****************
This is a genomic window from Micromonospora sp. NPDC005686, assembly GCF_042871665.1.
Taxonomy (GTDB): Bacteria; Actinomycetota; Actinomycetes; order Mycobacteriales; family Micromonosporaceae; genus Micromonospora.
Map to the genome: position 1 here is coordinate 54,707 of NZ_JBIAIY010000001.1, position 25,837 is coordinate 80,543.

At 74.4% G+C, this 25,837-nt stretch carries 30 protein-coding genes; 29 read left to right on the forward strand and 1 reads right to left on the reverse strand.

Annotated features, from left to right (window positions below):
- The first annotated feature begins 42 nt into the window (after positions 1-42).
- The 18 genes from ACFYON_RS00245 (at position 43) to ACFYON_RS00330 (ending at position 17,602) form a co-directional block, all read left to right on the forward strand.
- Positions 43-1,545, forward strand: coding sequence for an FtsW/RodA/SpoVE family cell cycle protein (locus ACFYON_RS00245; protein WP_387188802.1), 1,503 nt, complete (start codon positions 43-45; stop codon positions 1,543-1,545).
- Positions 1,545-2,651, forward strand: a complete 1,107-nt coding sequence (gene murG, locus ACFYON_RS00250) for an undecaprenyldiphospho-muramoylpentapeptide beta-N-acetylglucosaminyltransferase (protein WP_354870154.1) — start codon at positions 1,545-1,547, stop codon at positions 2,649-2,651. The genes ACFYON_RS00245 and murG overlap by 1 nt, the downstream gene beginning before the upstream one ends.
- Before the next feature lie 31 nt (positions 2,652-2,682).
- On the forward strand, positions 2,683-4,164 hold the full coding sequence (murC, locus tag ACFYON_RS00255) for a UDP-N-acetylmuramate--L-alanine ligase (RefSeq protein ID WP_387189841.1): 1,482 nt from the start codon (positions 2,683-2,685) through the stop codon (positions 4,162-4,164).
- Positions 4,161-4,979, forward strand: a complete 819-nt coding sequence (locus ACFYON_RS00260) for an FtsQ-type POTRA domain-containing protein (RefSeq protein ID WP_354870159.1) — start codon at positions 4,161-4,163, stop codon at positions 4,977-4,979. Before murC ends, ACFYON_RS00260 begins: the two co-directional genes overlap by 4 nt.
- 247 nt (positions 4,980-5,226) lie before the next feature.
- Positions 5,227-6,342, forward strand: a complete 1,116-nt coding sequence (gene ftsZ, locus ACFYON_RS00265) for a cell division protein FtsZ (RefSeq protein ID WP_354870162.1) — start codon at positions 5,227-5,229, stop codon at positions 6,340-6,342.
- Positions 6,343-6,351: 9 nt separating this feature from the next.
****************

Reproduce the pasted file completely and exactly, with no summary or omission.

This is a genomic window from Micromonospora sp. NPDC005686, assembly GCF_042871665.1.
Taxonomy (GTDB): Bacteria; Actinomycetota; Actinomycetes; order Mycobacteriales; family Micromonosporaceae; genus Micromonospora.
Map to the genome: position 1 here is coordinate 54,707 of NZ_JBIAIY010000001.1, position 25,837 is coordinate 80,543.

At 74.4% G+C, this 25,837-nt stretch carries 30 protein-coding genes; 29 read left to right on the forward strand and 1 reads right to left on the reverse strand.

Annotated features, from left to right (window positions below):
- The first annotated feature begins 42 nt into the window (after positions 1-42).
- The 18 genes from ACFYON_RS00245 (at position 43) to ACFYON_RS00330 (ending at position 17,602) form a co-directional block, all read left to right on the forward strand.
- Positions 43-1,545, forward strand: coding sequence for an FtsW/RodA/SpoVE family cell cycle protein (locus ACFYON_RS00245; protein WP_387188802.1), 1,503 nt, complete (start codon positions 43-45; stop codon positions 1,543-1,545).
- Positions 1,545-2,651, forward strand: a complete 1,107-nt coding sequence (gene murG, locus ACFYON_RS00250) for an undecaprenyldiphospho-muramoylpentapeptide beta-N-acetylglucosaminyltransferase (protein WP_354870154.1) — start codon at positions 1,545-1,547, stop codon at positions 2,649-2,651. The genes ACFYON_RS00245 and murG overlap by 1 nt, the downstream gene beginning before the upstream one ends.
- Before the next feature lie 31 nt (positions 2,652-2,682).
- On the forward strand, positions 2,683-4,164 hold the full coding sequence (murC, locus tag ACFYON_RS00255) for a UDP-N-acetylmuramate--L-alanine ligase (RefSeq protein ID WP_387189841.1): 1,482 nt from the start codon (positions 2,683-2,685) through the stop codon (positions 4,162-4,164).
- Positions 4,161-4,979, forward strand: a complete 819-nt coding sequence (locus ACFYON_RS00260) for an FtsQ-type POTRA domain-containing protein (RefSeq protein ID WP_354870159.1) — start codon at positions 4,161-4,163, stop codon at positions 4,977-4,979. Before murC ends, ACFYON_RS00260 begins: the two co-directional genes overlap by 4 nt.
- 247 nt (positions 4,980-5,226) lie before the next feature.
- Positions 5,227-6,342, forward strand: a complete 1,116-nt coding sequence (gene ftsZ, locus ACFYON_RS00265) for a cell division protein FtsZ (RefSeq protein ID WP_354870162.1) — start codon at positions 5,227-5,229, stop codon at positions 6,340-6,342.
- Positions 6,343-6,351: 9 nt separating this feature from the next.